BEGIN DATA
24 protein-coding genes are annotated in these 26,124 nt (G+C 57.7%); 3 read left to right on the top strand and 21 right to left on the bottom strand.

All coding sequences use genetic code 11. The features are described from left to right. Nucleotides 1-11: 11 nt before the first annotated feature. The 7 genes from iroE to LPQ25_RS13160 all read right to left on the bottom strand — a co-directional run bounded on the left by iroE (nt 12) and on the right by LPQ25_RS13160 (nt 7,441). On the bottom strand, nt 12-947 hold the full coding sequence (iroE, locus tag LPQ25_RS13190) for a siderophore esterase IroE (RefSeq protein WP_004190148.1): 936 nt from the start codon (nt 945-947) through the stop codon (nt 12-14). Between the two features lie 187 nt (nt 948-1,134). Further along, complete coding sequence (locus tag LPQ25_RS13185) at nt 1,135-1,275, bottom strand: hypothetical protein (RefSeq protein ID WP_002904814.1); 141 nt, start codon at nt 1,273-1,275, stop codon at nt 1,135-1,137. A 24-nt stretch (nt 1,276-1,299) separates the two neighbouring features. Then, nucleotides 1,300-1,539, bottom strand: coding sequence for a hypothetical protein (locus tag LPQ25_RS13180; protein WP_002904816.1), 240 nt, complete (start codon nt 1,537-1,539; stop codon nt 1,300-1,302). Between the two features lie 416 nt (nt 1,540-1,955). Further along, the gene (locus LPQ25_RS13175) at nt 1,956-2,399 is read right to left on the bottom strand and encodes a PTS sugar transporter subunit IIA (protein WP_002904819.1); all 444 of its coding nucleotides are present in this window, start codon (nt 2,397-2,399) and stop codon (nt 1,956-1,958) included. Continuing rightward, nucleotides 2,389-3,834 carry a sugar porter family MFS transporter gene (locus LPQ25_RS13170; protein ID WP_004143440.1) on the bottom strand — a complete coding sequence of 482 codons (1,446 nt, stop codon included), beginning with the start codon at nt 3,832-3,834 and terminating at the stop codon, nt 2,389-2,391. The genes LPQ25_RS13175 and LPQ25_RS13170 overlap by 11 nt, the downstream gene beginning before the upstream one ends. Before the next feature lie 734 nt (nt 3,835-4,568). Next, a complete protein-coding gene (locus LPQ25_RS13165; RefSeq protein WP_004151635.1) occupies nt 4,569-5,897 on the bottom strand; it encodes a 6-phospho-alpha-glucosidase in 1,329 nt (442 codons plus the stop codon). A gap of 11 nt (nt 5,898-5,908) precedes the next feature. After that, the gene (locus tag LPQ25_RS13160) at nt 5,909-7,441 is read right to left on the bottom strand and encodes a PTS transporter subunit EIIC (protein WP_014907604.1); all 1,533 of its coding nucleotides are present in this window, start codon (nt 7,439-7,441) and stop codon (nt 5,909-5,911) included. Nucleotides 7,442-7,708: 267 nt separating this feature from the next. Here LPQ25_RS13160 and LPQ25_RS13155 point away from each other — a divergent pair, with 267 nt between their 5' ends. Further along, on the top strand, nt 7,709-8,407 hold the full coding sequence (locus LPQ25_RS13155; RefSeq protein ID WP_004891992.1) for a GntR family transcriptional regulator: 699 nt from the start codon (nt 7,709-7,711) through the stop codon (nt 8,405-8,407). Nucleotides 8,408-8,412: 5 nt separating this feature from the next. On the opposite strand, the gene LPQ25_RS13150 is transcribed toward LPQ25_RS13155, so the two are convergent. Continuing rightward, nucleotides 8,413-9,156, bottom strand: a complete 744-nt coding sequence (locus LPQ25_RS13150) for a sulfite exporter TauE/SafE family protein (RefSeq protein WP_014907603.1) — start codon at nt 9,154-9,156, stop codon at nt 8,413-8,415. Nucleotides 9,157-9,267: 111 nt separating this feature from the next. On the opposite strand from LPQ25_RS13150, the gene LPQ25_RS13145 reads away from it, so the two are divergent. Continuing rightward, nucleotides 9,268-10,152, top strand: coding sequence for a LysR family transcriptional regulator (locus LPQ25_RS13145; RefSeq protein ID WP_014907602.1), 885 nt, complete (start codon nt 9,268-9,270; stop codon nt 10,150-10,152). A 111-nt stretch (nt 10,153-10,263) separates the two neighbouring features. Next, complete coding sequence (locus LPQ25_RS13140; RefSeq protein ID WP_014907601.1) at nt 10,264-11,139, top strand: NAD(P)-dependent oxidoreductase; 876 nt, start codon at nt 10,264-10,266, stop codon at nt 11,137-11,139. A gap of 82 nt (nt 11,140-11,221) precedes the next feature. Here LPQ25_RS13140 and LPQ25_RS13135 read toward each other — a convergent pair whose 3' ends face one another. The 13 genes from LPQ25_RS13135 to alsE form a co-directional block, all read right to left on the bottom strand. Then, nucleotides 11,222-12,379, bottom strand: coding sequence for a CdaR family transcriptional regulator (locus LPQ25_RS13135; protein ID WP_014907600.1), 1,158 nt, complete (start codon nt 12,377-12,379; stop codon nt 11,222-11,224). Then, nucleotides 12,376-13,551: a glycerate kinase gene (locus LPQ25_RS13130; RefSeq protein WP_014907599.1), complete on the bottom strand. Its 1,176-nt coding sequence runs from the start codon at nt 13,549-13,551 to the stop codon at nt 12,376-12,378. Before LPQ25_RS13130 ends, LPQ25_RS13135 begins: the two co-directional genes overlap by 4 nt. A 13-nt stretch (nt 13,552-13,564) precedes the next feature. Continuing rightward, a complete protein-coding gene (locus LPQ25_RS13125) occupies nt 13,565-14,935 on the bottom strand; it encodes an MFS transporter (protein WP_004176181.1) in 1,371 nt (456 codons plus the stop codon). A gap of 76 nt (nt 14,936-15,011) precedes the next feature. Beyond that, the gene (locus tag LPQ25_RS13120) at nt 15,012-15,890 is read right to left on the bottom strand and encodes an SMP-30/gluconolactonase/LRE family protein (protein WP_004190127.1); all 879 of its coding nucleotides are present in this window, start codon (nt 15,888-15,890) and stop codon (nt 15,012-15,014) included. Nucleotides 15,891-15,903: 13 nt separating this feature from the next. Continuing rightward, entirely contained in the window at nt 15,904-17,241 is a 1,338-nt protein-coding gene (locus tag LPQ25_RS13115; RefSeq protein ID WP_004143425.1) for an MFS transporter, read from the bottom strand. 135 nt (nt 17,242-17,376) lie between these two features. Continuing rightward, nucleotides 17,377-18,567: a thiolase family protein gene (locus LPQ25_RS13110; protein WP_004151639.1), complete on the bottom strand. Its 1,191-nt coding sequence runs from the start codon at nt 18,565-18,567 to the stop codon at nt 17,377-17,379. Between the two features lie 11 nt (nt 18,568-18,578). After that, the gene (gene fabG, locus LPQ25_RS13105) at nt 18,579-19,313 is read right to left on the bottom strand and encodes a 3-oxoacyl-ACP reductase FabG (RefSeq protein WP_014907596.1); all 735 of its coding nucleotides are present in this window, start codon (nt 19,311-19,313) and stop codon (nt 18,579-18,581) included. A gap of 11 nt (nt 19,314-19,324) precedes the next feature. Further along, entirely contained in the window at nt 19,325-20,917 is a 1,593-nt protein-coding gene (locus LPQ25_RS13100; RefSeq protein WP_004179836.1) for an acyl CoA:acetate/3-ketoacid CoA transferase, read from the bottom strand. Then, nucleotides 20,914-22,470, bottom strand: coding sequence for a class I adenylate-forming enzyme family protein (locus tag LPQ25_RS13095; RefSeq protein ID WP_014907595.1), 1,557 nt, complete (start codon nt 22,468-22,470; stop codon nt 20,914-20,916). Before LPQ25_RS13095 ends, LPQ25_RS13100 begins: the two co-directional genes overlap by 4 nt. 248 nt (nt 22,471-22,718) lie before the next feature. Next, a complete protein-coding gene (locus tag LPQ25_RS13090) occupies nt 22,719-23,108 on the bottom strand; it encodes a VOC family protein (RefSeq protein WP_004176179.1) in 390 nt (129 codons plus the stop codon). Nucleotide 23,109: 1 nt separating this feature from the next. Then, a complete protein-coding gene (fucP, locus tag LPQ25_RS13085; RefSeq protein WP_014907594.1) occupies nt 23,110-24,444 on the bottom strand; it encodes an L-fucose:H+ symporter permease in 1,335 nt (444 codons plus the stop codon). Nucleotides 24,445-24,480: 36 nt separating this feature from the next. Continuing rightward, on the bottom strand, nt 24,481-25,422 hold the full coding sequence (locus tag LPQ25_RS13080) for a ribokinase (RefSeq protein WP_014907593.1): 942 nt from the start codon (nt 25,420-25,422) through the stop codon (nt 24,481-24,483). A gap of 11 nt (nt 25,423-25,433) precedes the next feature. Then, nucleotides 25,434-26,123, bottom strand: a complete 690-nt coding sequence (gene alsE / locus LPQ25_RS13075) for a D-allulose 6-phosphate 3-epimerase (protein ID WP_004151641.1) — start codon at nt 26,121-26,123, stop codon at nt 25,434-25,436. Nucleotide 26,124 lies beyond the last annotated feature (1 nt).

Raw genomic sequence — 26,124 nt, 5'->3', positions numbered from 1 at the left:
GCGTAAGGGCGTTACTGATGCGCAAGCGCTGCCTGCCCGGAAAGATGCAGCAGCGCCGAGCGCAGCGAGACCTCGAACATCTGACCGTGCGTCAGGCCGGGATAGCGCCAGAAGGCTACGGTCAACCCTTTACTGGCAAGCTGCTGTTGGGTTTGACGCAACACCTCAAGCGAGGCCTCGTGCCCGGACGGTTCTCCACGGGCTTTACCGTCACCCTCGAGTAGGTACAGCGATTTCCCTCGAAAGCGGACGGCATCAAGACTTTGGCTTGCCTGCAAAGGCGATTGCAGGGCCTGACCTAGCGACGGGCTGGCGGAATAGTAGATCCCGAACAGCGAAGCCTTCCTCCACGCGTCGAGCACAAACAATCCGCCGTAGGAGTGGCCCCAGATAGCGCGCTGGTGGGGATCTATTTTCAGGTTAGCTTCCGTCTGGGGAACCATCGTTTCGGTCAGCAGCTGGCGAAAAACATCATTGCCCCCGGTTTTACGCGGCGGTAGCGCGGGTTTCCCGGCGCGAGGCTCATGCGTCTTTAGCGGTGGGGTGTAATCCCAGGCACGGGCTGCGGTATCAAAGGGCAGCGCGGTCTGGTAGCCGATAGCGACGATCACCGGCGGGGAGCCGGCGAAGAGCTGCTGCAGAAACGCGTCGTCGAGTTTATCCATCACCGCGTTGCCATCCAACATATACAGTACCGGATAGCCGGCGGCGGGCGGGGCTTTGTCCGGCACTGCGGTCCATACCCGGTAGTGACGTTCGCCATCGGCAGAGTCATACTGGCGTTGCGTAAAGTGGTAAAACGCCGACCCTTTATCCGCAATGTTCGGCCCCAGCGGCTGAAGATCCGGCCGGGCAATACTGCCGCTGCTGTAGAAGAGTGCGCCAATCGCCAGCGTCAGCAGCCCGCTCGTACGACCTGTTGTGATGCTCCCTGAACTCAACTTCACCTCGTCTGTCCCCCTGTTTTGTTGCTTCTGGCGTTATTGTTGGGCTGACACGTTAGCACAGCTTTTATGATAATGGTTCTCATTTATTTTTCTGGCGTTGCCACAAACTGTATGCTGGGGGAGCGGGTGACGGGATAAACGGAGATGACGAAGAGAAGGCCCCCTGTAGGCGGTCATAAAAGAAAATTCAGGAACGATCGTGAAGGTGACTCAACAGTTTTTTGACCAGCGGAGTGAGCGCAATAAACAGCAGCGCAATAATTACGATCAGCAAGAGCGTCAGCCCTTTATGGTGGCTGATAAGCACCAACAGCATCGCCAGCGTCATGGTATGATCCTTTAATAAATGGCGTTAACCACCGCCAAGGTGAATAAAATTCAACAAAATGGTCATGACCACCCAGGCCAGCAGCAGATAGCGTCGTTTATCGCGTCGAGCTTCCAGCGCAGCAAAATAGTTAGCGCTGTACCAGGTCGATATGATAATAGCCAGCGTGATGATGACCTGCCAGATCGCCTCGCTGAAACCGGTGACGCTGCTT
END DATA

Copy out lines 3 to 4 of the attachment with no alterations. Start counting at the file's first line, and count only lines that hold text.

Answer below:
Raw genomic sequence — 26,124 nt, 5'->3', positions numbered from 1 at the left:
GCGTAAGGGCGTTACTGATGCGCAAGCGCTGCCTGCCCGGAAAGATGCAGCAGCGCCGAGCGCAGCGAGACCTCGAACATCTGACCGTGCGTCAGGCCGGGATAGCGCCAGAAGGCTACGGTCAACCCTTTACTGGCAAGCTGCTGTTGGGTTTGACGCAACACCTCAAGCGAGGCCTCGTGCCCGGACGGTTCTCCACGGGCTTTACCGTCACCCTCGAGTAGGTACAGCGATTTCCCTCGAAAGCGGACGGCATCAAGACTTTGGCTTGCCTGCAAAGGCGATTGCAGGGCCTGACCTAGCGACGGGCTGGCGGAATAGTAGATCCCGAACAGCGAAGCCTTCCTCCACGCGTCGAGCACAAACAATCCGCCGTAGGAGTGGCCCCAGATAGCGCGCTGGTGGGGATCTATTTTCAGGTTAGCTTCCGTCTGGGGAACCATCGTTTCGGTCAGCAGCTGGCGAAAAACATCATTGCCCCCGGTTTTACGCGGCGGTAGCGCGGGTTTCCCGGCGCGAGGCTCATGCGTCTTTAGCGGTGGGGTGTAATCCCAGGCACGGGCTGCGGTATCAAAGGGCAGCGCGGTCTGGTAGCCGATAGCGACGATCACCGGCGGGGAGCCGGCGAAGAGCTGCTGCAGAAACGCGTCGTCGAGTTTATCCATCACCGCGTTGCCATCCAACATATACAGTACCGGATAGCCGGCGGCGGGCGGGGCTTTGTCCGGCACTGCGGTCCATACCCGGTAGTGACGTTCGCCATCGGCAGAGTCATACTGGCGTTGCGTAAAGTGGTAAAACGCCGACCCTTTATCCGCAATGTTCGGCCCCAGCGGCTGAAGATCCGGCCGGGCAATACTGCCGCTGCTGTAGAAGAGTGCGCCAATCGCCAGCGTCAGCAGCCCGCTCGTACGACCTGTTGTGATGCTCCCTGAACTCAACTTCACCTCGTCTGTCCCCCTGTTTTGTTGCTTCTGGCGTTATTGTTGGGCTGACACGTTAGCACAGCTTTTATGATAATGGTTCTCATTTATTTTTCTGGCGTTGCCACAAACTGTATGCTGGGGGAGCGGGTGACGGGATAAACGGAGATGACGAAGAGAAGGCCCCCTGTAGGCGGTCATAAAAGAAAATTCAGGAACGATCGTGAAGGTGACTCAACAGTTTTTTGACCAGCGGAGTGAGCGCAATAAACAGCAGCGCAATAATTACGATCAGCAAGAGCGTCAGCCCTTTATGGTGGCTGATAAGCACCAACAGCATCGCCAGCGTCATGGTATGATCCTTTAATAAATGGCGTTAACCACCGCCAAGGTGAATAAAATTCAACAAAATGGTCATGACCACCCAGGCCAGCAGCAGATAGCGTCGTTTATCGCGTCGAGCTTCCAGCGCAGCAAAATAGTTAGCGCTGTACCAGGTCGATATGATAATAGCCAGCGTGATGATGACCTGCCAGATCGCCTCGCTGAAACCGGTGACGCTGCTT